The seller pays for transport to the specified destination, but the buyer pays the cost of importing the goods. The seller takes responsibility for the goods until they're ready to be unloaded by the buyer.
The seller is responsible for delivering the goods to the named destination in the buyer's country, including all costs involved.
The seller puts the goods alongside the ship at the specified port they're going to be shipped from. The seller must get the goods ready for export, but the buyer is responsible for the cost and risk involved in loading them. This term is commonly used for heavy-lift or bulk cargo (e.g. generators, boats), but not for goods transported in containers by more than one mode of transport (FCA is usually used for this).
The seller must get the goods ready for export and load them onto the specified ship. The buyer and seller share the costs and risks when the goods are on board. This term is not used for goods transported in containers by more than one mode of transport.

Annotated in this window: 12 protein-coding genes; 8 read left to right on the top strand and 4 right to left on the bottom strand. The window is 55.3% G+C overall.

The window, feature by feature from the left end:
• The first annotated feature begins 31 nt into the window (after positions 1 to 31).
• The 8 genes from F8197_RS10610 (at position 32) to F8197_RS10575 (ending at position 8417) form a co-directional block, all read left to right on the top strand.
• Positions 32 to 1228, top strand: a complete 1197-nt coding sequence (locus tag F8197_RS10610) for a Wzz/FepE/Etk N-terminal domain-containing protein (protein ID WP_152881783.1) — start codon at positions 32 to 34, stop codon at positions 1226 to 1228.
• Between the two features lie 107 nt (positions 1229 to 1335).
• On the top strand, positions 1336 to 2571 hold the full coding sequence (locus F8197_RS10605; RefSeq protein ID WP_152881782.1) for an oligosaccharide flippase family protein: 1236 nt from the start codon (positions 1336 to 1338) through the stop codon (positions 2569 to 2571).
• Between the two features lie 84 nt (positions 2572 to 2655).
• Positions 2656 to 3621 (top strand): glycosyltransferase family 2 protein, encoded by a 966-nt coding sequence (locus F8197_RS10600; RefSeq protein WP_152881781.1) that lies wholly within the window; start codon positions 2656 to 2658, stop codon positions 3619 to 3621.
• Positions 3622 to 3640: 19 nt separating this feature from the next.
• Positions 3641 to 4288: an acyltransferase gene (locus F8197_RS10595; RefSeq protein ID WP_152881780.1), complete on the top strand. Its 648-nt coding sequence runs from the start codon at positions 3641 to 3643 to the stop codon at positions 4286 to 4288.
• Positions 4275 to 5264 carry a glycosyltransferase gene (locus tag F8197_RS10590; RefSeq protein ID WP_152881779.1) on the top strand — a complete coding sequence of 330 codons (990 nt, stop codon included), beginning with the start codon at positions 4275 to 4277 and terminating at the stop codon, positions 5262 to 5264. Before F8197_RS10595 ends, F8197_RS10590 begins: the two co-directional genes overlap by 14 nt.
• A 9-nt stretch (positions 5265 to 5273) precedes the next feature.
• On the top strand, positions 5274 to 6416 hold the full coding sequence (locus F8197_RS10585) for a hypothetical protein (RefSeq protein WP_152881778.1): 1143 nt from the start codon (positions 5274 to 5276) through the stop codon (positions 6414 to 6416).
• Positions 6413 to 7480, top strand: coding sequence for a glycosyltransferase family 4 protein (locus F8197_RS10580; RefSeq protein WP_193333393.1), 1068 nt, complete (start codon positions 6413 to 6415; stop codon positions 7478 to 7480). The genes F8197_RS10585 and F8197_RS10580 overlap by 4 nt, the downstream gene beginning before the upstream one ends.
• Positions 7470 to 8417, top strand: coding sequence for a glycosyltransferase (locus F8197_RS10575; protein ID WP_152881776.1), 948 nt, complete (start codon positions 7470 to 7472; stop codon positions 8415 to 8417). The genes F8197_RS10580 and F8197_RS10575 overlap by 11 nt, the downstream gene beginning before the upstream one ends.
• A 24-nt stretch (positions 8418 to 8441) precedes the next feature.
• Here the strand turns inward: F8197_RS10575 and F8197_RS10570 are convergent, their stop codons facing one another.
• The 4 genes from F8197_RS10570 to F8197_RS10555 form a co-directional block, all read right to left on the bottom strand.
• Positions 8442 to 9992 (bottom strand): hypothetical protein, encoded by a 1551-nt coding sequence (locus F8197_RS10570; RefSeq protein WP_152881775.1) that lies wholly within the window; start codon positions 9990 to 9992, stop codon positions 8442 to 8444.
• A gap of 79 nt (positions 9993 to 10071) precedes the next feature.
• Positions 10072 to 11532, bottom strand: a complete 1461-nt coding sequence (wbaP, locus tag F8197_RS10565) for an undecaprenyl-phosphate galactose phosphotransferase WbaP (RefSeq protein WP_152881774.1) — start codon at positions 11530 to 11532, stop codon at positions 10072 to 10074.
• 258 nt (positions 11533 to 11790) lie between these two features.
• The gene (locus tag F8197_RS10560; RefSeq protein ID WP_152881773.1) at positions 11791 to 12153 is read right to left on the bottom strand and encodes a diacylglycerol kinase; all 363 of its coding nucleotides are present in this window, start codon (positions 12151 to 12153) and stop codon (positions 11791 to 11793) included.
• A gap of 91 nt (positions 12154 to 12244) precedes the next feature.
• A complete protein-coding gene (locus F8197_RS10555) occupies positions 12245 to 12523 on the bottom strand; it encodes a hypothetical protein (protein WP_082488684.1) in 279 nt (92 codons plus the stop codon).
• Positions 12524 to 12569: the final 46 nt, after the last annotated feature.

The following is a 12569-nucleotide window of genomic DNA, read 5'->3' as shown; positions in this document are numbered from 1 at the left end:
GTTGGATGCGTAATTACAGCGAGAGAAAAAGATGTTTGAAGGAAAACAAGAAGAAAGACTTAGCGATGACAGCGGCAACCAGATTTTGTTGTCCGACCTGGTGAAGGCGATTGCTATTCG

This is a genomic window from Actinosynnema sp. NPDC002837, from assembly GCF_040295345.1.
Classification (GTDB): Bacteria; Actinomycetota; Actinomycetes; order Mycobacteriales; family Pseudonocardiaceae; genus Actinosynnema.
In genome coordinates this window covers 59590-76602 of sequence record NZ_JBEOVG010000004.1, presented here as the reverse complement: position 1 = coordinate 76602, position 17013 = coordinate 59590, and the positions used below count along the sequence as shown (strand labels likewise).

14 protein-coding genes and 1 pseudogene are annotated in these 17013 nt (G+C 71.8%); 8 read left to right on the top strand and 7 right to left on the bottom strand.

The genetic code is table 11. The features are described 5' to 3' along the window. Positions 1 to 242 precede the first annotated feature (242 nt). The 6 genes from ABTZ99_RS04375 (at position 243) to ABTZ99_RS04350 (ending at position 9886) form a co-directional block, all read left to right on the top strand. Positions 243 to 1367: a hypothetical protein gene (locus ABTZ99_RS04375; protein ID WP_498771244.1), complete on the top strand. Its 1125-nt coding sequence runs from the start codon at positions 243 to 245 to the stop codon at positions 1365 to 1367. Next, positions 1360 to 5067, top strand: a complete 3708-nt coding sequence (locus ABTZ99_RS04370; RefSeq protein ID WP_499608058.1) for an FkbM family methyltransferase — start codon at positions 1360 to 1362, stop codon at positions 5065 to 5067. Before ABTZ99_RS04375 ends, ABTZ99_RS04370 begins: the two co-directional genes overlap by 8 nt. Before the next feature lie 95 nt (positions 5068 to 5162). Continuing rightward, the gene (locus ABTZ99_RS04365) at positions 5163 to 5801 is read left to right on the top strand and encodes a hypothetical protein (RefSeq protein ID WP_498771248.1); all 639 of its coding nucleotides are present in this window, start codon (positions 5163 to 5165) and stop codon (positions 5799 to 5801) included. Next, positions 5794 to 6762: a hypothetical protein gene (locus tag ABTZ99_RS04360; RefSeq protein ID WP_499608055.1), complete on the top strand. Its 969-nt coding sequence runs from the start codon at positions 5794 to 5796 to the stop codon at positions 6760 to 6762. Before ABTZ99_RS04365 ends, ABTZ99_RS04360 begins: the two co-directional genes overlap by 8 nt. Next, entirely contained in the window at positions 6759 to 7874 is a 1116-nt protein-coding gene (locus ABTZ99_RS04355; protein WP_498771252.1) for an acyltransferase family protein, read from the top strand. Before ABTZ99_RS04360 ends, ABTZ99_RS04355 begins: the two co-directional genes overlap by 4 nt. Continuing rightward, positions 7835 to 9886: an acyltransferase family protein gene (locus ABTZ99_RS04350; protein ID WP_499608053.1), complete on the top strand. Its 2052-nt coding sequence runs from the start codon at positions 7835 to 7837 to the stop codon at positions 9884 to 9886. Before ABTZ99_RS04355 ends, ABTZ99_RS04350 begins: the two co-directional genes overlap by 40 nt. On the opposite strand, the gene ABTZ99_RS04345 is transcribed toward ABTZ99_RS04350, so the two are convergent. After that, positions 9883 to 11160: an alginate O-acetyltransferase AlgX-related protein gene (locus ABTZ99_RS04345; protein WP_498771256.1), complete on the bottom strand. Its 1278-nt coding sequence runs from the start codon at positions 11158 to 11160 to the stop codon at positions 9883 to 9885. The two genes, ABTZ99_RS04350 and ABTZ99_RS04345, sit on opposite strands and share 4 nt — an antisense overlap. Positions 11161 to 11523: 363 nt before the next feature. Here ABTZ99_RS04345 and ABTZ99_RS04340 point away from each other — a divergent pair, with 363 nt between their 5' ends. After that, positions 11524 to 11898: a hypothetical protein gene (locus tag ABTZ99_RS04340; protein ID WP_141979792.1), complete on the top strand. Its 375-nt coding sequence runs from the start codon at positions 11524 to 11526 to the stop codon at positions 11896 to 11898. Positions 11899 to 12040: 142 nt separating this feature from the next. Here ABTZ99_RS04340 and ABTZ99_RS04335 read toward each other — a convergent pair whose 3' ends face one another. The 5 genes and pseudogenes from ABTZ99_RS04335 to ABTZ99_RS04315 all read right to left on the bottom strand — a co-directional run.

The seller must pay the costs of bringing the goods to the specified port. The buyer is responsible for risks when the goods are loaded onto the ship.
The seller must pay the costs of bringing the goods to the specified port. They also pay for insurance. The buyer is responsible for risks when the goods are loaded onto the ship.
DEFINATION :Totally enclosed and Waterproof, having a rigid proof, rigid side walls and floor, having at least one of its end walls equipment with doors and intended to be suitable for transport of cargo of the greatest possible variety.
USES :This is by far the most common type of Container. It is suitable for the carriage of most types of "Dry" goods, including those packed in Boxes, Cartons, Cases, Sacks, Bales, Pallets, Drums, etc...
DEFINATION :Thermal Container equipped with an or Electrical Appliance (mechanical compressor) for the purposes of cooling or heating the air within the Container.